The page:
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Cypress automatically includes Bluebird and exposes it as Cypress.Promise.

Instantiate a new bluebird promise.


new Cypress.Promise(fn)


Correct Usage

new Cypress.Promise((resolve, reject) => { ... })

Incorrect Usage

new cy.Promise(...)  // Errors, cannot be chained off 'cy'


Use Cypress.Promise to create promises. Cypress is promise aware so if you return a promise from inside of commands like .then(), Cypress will not continue until those promises resolve.

Basic Promise

cy.get('button').then(($button) => {
return new Cypress.Promise((resolve, reject) => {
// do something custom here

Waiting for Promises

it('waits for promises to resolve', () => {
let waited = false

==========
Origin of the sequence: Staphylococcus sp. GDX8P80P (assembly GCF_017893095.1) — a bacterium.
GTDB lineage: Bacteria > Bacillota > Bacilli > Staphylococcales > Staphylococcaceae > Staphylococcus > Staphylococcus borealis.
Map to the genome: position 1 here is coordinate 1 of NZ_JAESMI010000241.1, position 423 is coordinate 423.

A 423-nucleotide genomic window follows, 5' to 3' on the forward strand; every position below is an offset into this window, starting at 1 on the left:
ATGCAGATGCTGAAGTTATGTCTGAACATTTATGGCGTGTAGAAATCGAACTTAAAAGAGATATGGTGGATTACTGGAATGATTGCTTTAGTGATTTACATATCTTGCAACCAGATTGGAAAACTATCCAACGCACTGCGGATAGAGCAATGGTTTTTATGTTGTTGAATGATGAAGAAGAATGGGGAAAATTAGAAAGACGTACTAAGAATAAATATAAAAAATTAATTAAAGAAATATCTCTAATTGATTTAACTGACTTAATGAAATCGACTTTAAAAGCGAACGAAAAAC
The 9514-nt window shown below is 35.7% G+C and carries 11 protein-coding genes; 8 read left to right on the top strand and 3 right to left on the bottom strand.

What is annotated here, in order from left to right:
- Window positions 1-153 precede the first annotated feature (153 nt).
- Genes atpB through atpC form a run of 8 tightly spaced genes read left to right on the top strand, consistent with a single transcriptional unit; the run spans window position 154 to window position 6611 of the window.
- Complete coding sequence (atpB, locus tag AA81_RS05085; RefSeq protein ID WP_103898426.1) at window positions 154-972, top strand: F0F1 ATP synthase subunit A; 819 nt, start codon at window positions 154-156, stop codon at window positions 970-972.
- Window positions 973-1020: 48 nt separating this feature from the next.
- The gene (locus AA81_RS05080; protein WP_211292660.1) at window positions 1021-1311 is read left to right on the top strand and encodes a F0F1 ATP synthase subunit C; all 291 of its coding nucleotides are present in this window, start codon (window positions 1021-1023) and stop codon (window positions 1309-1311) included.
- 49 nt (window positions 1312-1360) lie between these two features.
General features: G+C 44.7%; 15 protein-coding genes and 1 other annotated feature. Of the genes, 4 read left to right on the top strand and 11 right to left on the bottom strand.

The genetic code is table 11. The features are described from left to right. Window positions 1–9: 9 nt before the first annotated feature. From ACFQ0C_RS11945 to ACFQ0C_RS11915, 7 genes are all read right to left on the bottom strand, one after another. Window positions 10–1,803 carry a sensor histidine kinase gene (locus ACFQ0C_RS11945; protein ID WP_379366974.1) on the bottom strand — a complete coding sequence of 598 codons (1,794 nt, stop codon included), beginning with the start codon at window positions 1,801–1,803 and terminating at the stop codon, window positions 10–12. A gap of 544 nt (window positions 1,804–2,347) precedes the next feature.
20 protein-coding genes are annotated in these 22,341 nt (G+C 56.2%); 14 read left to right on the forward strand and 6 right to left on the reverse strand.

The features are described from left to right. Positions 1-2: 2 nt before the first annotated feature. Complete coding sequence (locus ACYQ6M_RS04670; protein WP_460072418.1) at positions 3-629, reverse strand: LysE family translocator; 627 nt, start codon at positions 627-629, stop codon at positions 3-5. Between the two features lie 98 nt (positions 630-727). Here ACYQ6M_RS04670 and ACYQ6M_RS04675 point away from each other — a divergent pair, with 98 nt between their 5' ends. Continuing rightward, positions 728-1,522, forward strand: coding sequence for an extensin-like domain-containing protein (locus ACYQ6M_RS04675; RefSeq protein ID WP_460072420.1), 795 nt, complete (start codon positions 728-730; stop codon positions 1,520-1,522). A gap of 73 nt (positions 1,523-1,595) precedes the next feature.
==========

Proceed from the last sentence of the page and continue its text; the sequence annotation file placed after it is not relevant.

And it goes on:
function waitOneSecond() {
// return a promise that resolves after 1 second
return new Cypress.Promise((resolve, reject) => {
setTimeout(() => {
// set waited to true
waited = true

// resolve with 'foo' string
}, 1000)

cy.wrap(null).then(() => {
// return a promise to cy.then() that
// is awaited until it resolves
return waitOneSecond().then((str) => {


Rejected test promises do not fail tests

If the test code has an unhandled rejected promise, it does not automatically fail the test. If you do want to fail the test if there is an unhandled rejected promise in the test code you have to do one of two things:

If you use Cypress.Promise in your test code, register a callback using Bluebird's API

Cypress.Promise.onPossiblyUnhandledRejection((error, promise) => {
throw error

If you use native built-in promises in your test code, register an event listener on the test window object:

window.addEventListener('unhandledrejection', (event) => {
throw event.reason

Note: because this is the test window object, such listeners are NOT reset before every test. You can register such listeners once using the before hook in the spec file.

See also